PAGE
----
"The global semiconductor industry is going through one of the steepest corrections in its history," said SIA President George Scalise. "While it would be premature to conclude that the sales decline has hit bottom, there are some indications that the rate of decline has moderated from the final quarter of 2008. The industry responded quickly to the changing market environment by curtailing production and reducing inventory as demand slowed in late 2008. The world’s two largest foundry manufacturers have recently reported slight improvements in factory utilization rates, albeit at levels well below those of a year ago," Scalise continued.
According to SIA, worldwide semiconductor sales sat at just $14.2 billion in February 2009, a decline of a little more than 30 percent over February 2008 when sales reached 20.3 billion. It also represents a 7.6 percent drop from one month ago when sales were $15.3 billion in January.
Scalise warned that sales are expected to keep falling "well below 2008 levels" for the foreseeable future.
Bad news for the computer industry. According to market research company Gartner, PC shipments will plummet nearly 12 percent in 2009, recording the worst decline the industry has ever seen. This even after contracting sales in emerging markets for the first time.
"The PC industry is facing extraordinary conditions as the global economy continues to weaken, users stretch PC lifetimes, and PC suppliers grow increasingly cautious," said George Shiffler, research director at Gartner.
The 12 percent free fall translates into 257 million computers expected to be sold, but its even worse for desktops, whch are expected to slide a staggering 32 percent from last year. Laptops, meanwhile, are expected to go up by 9 percent, no doubt the result of strong netbook sales, a sector that had been keeping the worldwide PC market growing up to this point.
In the land down under they’ve got a lot of neat things that are all their own, the John Butler Trio, dingoes, babies for them to eat, and now holographic car salesman. PDM, Australia’s number one digital media company has just launched the first life-size “Holographic Virtual Assistant” at the Audi Centre Sydney, Rosebery.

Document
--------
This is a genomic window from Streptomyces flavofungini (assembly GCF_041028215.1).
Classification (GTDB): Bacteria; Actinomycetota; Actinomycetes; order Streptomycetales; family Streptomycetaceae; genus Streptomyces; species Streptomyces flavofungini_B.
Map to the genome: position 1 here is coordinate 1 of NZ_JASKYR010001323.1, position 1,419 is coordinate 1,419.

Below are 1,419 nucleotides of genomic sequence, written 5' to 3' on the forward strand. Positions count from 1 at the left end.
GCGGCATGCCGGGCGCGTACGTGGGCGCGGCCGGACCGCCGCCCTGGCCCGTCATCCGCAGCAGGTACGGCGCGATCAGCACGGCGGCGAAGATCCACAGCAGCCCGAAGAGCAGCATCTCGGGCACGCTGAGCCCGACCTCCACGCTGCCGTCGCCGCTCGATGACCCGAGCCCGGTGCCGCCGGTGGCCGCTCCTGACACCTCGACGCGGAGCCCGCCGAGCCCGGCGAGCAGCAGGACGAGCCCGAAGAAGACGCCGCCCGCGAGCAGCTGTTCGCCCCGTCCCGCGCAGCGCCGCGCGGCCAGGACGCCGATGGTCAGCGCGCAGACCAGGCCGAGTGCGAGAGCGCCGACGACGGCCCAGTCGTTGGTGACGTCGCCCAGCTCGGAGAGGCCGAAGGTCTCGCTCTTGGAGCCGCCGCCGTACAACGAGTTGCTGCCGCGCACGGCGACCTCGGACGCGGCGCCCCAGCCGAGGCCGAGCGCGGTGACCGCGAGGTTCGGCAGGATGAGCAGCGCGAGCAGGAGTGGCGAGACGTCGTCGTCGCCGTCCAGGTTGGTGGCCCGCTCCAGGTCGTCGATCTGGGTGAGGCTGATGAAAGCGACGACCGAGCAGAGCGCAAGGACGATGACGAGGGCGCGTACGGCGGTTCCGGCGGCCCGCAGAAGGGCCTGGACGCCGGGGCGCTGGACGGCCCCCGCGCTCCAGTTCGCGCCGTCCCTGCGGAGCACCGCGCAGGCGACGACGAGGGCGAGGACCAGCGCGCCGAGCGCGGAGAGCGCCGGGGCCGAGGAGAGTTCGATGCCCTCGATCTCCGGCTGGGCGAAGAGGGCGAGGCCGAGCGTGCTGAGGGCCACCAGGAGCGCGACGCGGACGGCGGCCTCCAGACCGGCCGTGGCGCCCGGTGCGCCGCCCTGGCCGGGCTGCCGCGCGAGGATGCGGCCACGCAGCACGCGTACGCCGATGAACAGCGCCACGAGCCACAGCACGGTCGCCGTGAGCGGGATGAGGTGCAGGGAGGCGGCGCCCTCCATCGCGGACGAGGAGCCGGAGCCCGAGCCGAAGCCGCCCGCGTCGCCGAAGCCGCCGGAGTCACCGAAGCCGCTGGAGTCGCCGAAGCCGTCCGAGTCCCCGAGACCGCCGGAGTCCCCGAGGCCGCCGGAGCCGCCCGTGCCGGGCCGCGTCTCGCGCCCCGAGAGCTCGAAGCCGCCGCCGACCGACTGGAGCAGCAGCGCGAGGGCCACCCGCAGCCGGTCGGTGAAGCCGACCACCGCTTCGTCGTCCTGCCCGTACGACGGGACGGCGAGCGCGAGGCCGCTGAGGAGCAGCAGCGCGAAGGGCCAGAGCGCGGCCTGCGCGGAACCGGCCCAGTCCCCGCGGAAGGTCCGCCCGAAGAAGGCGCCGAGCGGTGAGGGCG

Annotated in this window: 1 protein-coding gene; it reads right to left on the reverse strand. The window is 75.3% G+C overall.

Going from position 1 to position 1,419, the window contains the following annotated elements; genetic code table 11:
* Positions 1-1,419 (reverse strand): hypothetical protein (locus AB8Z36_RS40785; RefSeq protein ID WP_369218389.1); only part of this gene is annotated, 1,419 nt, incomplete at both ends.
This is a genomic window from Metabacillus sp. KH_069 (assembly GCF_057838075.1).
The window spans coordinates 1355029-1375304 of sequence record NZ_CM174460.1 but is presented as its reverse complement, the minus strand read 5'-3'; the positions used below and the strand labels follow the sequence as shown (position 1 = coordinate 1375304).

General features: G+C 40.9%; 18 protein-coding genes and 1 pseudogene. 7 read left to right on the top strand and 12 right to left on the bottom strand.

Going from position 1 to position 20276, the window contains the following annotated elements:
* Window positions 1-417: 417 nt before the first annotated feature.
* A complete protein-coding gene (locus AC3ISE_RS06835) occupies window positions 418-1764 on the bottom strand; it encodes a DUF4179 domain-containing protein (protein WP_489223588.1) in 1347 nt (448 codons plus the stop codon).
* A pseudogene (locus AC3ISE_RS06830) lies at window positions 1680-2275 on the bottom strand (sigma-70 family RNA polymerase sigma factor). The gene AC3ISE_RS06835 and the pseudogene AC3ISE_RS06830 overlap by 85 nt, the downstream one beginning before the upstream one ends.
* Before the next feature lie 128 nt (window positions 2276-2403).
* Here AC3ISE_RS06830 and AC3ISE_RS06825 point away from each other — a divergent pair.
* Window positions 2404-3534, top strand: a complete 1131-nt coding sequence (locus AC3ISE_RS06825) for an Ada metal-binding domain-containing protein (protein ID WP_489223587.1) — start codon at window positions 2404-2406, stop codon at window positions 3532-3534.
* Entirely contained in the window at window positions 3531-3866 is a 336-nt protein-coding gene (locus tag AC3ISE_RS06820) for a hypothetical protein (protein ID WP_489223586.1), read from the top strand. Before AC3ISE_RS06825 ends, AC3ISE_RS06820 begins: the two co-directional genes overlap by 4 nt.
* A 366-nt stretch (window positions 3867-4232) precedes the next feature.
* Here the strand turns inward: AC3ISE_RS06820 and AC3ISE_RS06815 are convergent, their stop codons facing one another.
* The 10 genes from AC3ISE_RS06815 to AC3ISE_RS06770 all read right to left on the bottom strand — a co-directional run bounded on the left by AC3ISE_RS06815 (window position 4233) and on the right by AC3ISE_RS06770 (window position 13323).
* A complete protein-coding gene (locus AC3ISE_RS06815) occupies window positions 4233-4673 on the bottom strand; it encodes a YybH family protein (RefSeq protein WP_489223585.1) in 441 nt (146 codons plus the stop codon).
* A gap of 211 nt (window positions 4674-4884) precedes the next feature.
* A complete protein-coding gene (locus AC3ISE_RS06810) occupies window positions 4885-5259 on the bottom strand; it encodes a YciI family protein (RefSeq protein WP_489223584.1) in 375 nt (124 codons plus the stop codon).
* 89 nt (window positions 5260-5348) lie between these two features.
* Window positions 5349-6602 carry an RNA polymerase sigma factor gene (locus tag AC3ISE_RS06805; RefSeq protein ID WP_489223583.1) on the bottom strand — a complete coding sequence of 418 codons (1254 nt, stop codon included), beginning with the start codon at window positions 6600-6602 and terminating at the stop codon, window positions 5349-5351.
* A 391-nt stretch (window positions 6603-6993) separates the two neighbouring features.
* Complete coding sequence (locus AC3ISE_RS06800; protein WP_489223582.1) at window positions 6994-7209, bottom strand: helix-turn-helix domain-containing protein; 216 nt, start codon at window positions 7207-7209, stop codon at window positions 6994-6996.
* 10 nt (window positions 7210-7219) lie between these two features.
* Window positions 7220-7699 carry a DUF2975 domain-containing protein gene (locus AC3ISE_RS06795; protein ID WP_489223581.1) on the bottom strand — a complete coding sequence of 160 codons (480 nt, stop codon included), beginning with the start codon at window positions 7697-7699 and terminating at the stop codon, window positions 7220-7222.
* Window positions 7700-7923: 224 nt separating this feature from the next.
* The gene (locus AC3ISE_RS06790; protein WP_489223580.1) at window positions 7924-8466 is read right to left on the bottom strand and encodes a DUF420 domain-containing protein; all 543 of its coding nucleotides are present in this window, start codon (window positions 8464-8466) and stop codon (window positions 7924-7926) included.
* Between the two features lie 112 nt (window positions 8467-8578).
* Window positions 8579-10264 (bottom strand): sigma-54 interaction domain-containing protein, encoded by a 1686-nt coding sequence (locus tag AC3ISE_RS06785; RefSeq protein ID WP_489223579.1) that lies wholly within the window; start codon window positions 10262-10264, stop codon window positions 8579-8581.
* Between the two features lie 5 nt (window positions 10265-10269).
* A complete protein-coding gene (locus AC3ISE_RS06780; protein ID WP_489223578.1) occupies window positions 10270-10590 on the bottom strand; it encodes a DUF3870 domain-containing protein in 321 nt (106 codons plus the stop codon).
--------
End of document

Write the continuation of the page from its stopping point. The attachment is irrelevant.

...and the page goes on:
The holograph works with 3M’s dynamic Vikuiti rear projection film and rear mounted photo projector technology. Given Vikuiti’s particular digital content abilities, it’s allowed PDM to convert a 10mm thick piece of Perspex into a virtual, talking person.
The virtual assistant provides most of the essential information that one would need when looking to buy an Audi. What the dealership is offering, and targeted information depending on who is in the building at that time is all provided.
According to Allan Brinck, the Dealer Principal, “The Audi brand prides itself on innovation and quality and being a progressive brand, we are once again leading the way with this cutting-edge installation. We have been aware of PDM’s track record of innovation in the Australian marketplace for quite some time. The Virtual assistant is a great way for us to connect with our customers and a great example of Audi’s progressive brand coming to life.”
This might not surprise anyone, but it turns out even the steep price cuts retailers used to entice consumers wasn’t enough to offset the sputtering North American economy. This holiday season – which typically accounts for around 30 to 50 per cent of a retailers total sales, was a bust that rippled across every retail sector. According to preliminary data released by SpendingPulse – a division of MasterCard, total retail sales slipped 2 to 4 per cent. While the electronics sector’s slip of 26.7% sounds substantial, it can’t even hold a torch to luxury item’s such as jewelry which sank almost 35%.
On a more positive note, online retailer Amazon.com said its 2008 holiday sales were its “best ever”. The retailer reportedly received orders for over 6.4 million items. This is good news for Amazon, and helps to back up claims from SpendingPulse’s which showed that more and more, consumers are making the switch to shopping online. Overall online sales declined a meager 2.3 percent from the previous year, however this is in stark contrast to 2007 when e-commerce grew almost 22.4 per cent. With big name brick and mortar retailers such as Circuit City already facing bankruptcy, weak holiday sales might see even more blood shed in the retail sector come January.
The clock is ticking, and the boxing week picture is not yet clear, but it remains to be seen what if anything will put retailers back in the black.
Doubts have been cast on the success of the Blu-ray format ever since it debuted. Initially, the format appeared to be doomed due to a poor adoption rate, thanks mainly to a host of factors, including the PS3’s initial tribulations, popularity of the DVD format, and the steady rise in the popularity of digital downloads.
However, it soon appeared that the tide had turned as PS3’s sales picked up and the rival HD DVD format ran out of steam and met its sorry fate. The latest good news has come in the form of sales data released by research firm Futuresource, which indicates that Blu-ray sales during the ongoing holiday season have been promising.
Another sinister portent for the Blu-ray format happens to be the grim sales picture of the PS3; strong sales of the console surely could have gone a long way in popularizing the format. I expect Blu-ray to share the same mediocre fortunes as the PS3 during the remainder of its lifetime.